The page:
Research & Results

The use of integrative taxonomy methods in the delimitation of lichen species on the example of the critical genus Wetmoreana (Teloschistaceae, lichenized fungi)

National Science Centre, grant "MINIATURA"
Dr. Karina Wilk


DNA sequencing methods were introduced into lichenology quite recently before the turn of the millennium. They resulted in a revolution in the classification of lichens and the delimitation of species. Molecular analyses revealed that the species richness of lichens is grossly underestimated. A part of this unrecognized diversity are so-called cryptic species, which are distinct in terms of their genetic makeup but morphologically similar. Many lichen groups, including the family Teloschistaceae, also include cryptic genera such as Caloplaca in a broad sense, which consists of morphologically similar but unrelated species. Modern taxonomy takes an integrative approach, by incorporation DNA sequencing, morphology, biochemistry, ecology, and biogeography. However, in the case of the family Teloschistaceae, recent adjustments in the classification of genera largely rely on DNA sequence data only.

The aim of the present project was to learn novel statistical methods used in integrative taxonomy for the delimitation of genera and species in Teloschistaceae, focusing on taxa previously included in a broadly defined Caloplaca. As a case study, we selected the genus Wetmoreana, mostly known from South America. The research was conducted as part of a scientific internship under the supervision of Dr. Robert Lücking, at the Botanic Garden and Botanical Museum of the Freie Universität, Berlin, Germany.

The employed novel method is called phenotype-based phylogenetic binning. It uses a reference tree of phylogenetic relationships based on DNA sequences for a set of reference taxa. For the same taxa, a matrix of phenotype characters is established and the phylogenetic signal of each character is then evaluated by analyzing their distribution on the tree through a weighting approach. Additional specimens for which no DNA sequences are available can then be binned into the reference tree by computing their most likely placement based on the weighted phenotype characters. Possible alternative placements are thereby statistically evaluated through so-called bootstrapping, a random analysis of a subset of characters. In addition, a method called the multiple response permutation procedure was used to determine whether groupings based on DNA sequence data are also distinguished by phenotype characters. For these approaches, programs such as RAxML and PC-ORD are available.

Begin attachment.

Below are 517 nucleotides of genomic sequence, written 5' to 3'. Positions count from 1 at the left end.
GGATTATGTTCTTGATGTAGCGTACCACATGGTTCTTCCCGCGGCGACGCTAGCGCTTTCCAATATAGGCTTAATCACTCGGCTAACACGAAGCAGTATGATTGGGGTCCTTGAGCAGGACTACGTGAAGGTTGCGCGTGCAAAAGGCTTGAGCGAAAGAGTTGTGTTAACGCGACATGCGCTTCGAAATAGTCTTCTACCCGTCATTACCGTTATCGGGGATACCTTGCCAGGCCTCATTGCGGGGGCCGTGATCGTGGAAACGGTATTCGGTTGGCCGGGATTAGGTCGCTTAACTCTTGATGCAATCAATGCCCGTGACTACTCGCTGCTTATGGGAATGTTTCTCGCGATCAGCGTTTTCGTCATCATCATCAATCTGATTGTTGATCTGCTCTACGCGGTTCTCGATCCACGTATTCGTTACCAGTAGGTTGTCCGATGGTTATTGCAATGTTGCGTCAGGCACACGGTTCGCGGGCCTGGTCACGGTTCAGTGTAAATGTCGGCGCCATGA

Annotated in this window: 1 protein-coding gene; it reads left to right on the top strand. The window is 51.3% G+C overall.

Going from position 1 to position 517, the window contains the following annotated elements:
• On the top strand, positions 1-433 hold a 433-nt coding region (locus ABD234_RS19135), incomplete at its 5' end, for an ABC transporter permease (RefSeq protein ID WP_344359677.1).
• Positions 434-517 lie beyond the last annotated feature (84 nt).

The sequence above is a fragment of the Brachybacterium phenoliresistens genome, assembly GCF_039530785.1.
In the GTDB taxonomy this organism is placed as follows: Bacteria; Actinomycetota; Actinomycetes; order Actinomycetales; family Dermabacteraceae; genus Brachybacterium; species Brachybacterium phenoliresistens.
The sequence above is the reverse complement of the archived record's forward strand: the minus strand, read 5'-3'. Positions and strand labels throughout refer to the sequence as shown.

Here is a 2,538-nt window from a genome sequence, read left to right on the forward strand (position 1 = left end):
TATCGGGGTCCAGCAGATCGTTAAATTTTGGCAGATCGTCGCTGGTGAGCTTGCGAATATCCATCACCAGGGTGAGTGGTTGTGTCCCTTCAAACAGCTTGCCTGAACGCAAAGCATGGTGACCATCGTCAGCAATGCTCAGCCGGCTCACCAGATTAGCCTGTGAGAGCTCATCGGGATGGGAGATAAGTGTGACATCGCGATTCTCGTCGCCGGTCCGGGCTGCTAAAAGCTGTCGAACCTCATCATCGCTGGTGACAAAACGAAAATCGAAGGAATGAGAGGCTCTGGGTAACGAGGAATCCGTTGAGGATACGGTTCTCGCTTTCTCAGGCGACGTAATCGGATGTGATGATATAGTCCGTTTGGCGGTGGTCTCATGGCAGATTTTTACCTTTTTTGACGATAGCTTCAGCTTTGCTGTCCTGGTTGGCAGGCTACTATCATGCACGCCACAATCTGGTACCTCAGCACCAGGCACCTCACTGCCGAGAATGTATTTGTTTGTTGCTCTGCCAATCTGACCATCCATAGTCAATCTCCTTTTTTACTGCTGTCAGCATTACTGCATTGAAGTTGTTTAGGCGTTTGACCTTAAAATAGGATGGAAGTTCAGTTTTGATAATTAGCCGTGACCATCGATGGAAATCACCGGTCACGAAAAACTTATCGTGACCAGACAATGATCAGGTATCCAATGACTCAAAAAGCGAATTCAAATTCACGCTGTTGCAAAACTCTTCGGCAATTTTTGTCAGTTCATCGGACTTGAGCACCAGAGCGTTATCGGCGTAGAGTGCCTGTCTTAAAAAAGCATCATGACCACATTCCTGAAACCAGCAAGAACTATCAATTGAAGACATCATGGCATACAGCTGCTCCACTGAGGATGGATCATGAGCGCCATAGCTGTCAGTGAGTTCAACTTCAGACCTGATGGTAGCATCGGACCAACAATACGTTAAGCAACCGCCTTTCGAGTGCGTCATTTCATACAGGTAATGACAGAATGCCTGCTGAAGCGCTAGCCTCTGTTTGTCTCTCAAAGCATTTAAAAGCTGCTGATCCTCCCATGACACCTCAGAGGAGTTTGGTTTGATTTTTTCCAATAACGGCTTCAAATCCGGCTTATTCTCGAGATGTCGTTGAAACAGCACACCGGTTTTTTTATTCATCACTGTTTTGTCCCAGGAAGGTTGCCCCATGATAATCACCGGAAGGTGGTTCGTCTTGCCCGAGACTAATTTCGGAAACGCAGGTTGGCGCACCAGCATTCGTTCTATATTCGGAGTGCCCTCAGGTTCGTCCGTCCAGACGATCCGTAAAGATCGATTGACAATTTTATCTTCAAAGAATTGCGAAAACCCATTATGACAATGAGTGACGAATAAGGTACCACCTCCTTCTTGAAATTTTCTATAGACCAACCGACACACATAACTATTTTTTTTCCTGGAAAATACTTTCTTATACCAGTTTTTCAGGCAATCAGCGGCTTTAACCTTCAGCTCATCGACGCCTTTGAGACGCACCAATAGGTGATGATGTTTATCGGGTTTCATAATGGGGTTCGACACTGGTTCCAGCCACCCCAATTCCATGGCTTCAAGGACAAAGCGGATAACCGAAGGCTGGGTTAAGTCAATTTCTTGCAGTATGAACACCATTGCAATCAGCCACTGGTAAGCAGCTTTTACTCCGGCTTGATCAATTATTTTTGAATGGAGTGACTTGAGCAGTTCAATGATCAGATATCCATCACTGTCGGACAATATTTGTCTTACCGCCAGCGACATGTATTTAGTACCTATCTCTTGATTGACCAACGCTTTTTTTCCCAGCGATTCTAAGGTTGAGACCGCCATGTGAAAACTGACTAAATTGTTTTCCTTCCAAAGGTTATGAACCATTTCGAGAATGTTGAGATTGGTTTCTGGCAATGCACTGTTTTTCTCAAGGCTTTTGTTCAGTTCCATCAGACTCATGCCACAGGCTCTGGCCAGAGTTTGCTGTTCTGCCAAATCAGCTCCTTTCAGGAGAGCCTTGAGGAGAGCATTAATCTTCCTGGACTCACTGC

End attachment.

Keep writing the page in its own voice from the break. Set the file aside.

In the present case, we evaluated the possible placement of certain species within the genus Wetmoreana, based on a matrix of 65 characters for 116 specimens. This newly learned methods of integrative taxonomy will be used in an expanded study on representatives of the family Teloschistaceae in South America. This group of lichens is very poorly investigated in that continent, and both traditional taxonomic treatments and phylogenetic studies are scarce. At the same time, the systematics of Teloschistaceae, which is one of the most species-rich groups of lichens (contains about 1,000 species), is currently based almost exclusively on phylogenetic DNA sequence data. As a consequence, it is impossible to classify species for which sequence data are not available. The phylogenetic binning method may help to solve this problem, as well as shed light on current taxonomic approaches based on molecular data. The preliminary results of the study conducted on representatives of the genus Wetmoreana (Teloschistaceae family) from South America are very promising. This study is an innovative approach, previously not practiced for the family under investigation.

Wetmoreana sp. nov. – squamulose thallus with abundant apothecia and pycnidia.
Photo: Karina Wilk.

Wetmoreana sp. nov. – apothecia zeorine with proper and thalline margins.
Photo: Karina Wilk.

Wetmoreana sp. nov. – structure of the thalline cortex in Lacto-phenol Cotton Blue.
Photo: Karina Wilk.